As part of its intervention the dealership donated an older non-ROPS tractor for overturn demonstrations. The demonstrations were conducted at the dealership sponsored annual tractor days and additional safety days events conducted by the dealer and other groups in the county. During the demonstrations a dummy seated on the tractor was crushed beneath an overturned tractor (personal communication from J Bobbitt, J & G Equipment to Myers and Cole, 2002). Farmers with other brands of tractors often asked the dealer where they could obtain ROPS for their tractors.
This emergent intervention became a unique opportunity to evaluate the effect of the dealership campaign for retrofitting tractors with ROPS. Since the initial and post-intervention surveys for the original study design were administered to both control counties, it was possible to compare the results of the emergent intervention in the anomalous control county with the true control county that received no intervention (see table 1). The initial intervention survey occurred 1.5 years after the dealer launched its intervention. The post-intervention survey occurred three years later. Both surveys collected information about farmers’ degree of contemplating obtaining ROPS protected tractors, their efforts at doing so, and the number of tractors they retrofitted with ROPS or replaced with ROPS equipped tractors for the protective value of the ROPS as opposed to other reasons. The response rate to the telephone surveys was 86%. The survey gathered data for a repeated measures design from large random samples of farmers from each county.1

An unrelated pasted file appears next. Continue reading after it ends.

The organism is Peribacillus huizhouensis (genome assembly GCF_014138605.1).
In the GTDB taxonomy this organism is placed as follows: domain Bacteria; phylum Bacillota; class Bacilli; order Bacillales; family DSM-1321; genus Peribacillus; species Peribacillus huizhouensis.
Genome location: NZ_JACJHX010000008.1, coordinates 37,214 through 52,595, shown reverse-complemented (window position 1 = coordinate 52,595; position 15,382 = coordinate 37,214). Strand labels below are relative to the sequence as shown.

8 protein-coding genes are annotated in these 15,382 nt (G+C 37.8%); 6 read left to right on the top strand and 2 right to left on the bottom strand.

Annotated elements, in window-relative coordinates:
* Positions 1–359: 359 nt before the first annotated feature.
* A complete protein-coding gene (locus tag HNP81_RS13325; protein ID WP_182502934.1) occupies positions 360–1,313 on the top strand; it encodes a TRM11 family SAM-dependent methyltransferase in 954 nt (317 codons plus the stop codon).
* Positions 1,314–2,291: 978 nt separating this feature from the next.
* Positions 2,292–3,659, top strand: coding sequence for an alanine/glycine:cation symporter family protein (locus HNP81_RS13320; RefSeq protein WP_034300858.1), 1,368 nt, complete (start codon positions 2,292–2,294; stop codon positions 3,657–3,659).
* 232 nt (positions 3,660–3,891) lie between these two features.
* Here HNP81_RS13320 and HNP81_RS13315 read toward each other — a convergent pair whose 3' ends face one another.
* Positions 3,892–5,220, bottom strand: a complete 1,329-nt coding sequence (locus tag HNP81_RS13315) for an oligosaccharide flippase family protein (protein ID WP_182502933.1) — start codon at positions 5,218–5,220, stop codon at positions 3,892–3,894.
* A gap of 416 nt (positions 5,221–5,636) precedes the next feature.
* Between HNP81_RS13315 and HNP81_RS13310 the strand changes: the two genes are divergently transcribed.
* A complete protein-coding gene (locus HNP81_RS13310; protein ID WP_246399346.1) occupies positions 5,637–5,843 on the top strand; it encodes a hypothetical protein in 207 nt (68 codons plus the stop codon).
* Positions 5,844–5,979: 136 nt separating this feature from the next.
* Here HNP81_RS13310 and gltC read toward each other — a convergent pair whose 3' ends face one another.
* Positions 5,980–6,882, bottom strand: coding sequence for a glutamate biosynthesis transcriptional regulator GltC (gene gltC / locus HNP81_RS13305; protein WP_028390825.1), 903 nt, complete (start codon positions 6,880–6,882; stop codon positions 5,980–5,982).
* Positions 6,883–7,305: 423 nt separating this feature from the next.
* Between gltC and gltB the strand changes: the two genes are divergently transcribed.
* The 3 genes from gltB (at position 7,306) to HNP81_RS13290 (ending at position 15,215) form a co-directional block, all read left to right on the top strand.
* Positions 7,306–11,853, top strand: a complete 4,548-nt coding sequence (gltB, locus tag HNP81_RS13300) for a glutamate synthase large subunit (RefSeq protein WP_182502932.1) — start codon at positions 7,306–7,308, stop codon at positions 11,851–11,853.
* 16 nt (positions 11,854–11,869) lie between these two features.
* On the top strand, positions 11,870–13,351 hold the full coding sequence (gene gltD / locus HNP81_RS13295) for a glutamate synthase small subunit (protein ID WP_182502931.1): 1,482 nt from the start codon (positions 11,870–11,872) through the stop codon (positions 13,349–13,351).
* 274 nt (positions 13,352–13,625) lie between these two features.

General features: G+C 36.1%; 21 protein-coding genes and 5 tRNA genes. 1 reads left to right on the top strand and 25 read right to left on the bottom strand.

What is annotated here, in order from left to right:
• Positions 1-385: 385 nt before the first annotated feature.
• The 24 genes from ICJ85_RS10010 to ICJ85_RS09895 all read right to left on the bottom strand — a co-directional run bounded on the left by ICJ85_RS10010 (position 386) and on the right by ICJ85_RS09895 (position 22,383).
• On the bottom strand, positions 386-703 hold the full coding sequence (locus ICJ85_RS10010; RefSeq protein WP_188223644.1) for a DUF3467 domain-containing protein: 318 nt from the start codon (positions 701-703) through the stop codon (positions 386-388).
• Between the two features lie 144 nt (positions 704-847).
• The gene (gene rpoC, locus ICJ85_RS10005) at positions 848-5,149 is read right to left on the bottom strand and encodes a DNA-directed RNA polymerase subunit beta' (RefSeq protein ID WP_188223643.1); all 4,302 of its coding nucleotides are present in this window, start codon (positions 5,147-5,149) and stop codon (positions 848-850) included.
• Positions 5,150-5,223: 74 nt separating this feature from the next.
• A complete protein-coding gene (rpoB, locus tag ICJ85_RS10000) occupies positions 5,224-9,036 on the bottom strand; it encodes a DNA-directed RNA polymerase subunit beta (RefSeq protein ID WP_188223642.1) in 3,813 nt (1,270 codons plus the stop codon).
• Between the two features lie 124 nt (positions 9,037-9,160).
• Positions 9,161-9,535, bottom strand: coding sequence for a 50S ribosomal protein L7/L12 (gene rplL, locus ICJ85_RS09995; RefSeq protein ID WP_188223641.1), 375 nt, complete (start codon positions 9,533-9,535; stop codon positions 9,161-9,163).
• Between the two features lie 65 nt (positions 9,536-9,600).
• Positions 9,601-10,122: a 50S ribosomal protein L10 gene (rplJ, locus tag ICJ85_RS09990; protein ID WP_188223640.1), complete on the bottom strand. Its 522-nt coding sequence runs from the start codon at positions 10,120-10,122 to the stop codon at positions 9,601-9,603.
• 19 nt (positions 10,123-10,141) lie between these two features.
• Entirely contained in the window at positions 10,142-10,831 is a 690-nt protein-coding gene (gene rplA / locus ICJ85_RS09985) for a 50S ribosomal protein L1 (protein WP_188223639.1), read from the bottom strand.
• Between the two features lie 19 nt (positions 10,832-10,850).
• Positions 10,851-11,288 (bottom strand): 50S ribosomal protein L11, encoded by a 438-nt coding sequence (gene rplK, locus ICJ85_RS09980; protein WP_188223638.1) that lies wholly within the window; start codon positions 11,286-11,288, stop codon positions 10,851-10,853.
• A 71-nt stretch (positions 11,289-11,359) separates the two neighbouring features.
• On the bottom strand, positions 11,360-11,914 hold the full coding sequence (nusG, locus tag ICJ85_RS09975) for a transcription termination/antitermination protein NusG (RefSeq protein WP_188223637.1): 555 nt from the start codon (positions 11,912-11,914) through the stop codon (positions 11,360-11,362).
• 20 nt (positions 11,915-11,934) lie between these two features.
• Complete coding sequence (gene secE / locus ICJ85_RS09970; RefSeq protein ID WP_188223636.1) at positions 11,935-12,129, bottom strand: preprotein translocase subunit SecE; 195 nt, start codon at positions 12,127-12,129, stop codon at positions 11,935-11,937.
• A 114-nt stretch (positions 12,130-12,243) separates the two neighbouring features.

The method used in this study was cost effectiveness analysis that included decision and cost analyses. A decision analysis was used with a decision tree as the principal tool5 as shown in figure 1 for which the summary measure was the incremental number of injuries (fatal and non-fatal) averted by the intervention. A cost analysis was used for which the summary measure was the cost per injury averted.6 The software Microsoft Excel was used for a spreadsheet analysis as described by Petitti.7
In the event of an overturn, the operator may incur a fatal injury, a non-fatal injury, or no injury with different probabilities under the “Dealer intervention” and “No dealer intervention” strategies.1 The framework for the decision analysis included the following key points:
The audience comprises tractor and ROPS manufacturers and dealers.
The time frame for the intervention was 4.5 years starting in July 1995 and extending up to January 2000. The initial intervention survey (January 1997) and post-intervention survey (January 2000) covered the last three years of the equipment dealership’s emergent intervention. The results from the three year period that the survey covered are assumed to reflect the intervention effect for the 4.5 year period. This assumption has an embedded bias of an elevated baseline, thus the impact of the program is likely greater than the results of this study show.
The unit of intervention used in this study was 2000 hours of annual tractor operation. This unit is consistent with existing literature and represents 40 hours per week of operation over a 50 week period—a full time work equivalent.8 The number of non-ROPS tractors in the intervention and the non-intervention counties were established based upon the initial intervention survey as shown in table 1.
This population of non-ROPS tractors was reduced annually at the observed tractor replacement rate of 4.2% per year in the control county over the 20 year analytic horizon for this study. This rate was based upon data from the post-intervention survey.
The type of analysis was incremental. Thus, it measured the effectiveness of the intervention compared with an alternative; in this case the true control county that received no intervention.